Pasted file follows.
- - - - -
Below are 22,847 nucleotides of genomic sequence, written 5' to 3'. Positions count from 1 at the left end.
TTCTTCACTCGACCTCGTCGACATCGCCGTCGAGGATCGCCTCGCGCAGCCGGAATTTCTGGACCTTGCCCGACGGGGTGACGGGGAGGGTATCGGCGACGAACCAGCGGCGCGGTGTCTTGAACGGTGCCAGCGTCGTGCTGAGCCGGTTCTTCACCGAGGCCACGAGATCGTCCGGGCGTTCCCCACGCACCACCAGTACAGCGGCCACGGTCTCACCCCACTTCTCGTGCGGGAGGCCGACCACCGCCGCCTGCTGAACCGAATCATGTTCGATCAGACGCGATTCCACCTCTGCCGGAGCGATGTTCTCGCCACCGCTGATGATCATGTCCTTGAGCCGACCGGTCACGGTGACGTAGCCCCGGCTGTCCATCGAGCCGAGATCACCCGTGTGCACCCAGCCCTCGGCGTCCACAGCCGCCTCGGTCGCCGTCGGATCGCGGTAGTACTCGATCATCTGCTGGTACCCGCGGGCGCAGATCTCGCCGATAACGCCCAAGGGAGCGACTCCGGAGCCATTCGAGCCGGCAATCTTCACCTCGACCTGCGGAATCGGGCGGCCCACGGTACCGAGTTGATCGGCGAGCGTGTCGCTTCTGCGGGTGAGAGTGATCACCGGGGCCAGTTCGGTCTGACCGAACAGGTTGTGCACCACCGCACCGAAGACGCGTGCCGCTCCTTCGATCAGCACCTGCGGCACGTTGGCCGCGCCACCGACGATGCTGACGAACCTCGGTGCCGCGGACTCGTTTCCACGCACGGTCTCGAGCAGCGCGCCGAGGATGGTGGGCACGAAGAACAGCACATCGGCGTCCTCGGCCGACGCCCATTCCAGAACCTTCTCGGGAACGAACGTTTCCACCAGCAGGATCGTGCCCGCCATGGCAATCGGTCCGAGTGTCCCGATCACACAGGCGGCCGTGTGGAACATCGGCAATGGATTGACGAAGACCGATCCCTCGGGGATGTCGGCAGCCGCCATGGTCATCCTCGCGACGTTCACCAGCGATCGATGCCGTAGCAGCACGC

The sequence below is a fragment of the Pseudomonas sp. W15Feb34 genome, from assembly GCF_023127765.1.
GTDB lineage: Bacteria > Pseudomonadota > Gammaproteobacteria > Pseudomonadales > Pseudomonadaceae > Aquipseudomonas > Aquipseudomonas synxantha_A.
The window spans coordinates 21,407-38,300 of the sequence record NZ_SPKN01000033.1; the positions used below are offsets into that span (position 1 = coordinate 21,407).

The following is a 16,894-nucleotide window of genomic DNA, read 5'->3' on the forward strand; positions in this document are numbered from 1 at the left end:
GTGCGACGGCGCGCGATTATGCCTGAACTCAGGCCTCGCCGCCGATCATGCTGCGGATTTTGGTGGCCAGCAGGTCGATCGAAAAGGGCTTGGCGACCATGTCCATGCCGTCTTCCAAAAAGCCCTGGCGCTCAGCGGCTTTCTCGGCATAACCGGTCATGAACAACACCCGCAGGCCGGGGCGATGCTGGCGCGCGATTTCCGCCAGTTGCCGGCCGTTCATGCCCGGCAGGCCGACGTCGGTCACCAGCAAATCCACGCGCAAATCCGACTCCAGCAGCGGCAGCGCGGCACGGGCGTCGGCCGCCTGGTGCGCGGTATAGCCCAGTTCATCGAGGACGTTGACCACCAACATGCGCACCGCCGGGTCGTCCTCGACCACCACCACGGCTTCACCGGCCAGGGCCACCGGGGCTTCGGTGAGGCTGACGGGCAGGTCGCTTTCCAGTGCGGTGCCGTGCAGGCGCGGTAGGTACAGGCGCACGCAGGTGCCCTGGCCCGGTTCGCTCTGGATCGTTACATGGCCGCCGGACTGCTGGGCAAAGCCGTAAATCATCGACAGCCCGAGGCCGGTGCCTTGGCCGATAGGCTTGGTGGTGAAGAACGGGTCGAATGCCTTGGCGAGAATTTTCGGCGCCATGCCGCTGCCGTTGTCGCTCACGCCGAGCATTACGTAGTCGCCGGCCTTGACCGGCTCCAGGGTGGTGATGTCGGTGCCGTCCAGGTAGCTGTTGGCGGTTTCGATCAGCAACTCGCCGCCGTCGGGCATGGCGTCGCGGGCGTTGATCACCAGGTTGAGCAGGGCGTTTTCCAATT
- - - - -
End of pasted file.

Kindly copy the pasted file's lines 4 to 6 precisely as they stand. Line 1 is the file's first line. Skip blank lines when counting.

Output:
GTDB lineage: Bacteria > Pseudomonadota > Gammaproteobacteria > Pseudomonadales > Pseudomonadaceae > Aquipseudomonas > Aquipseudomonas synxantha_A.
The window spans coordinates 21,407-38,300 of the sequence record NZ_SPKN01000033.1; the positions used below are offsets into that span (position 1 = coordinate 21,407).

The following is a 16,894-nucleotide window of genomic DNA, read 5'->3' on the forward strand; positions in this document are numbered from 1 at the left end: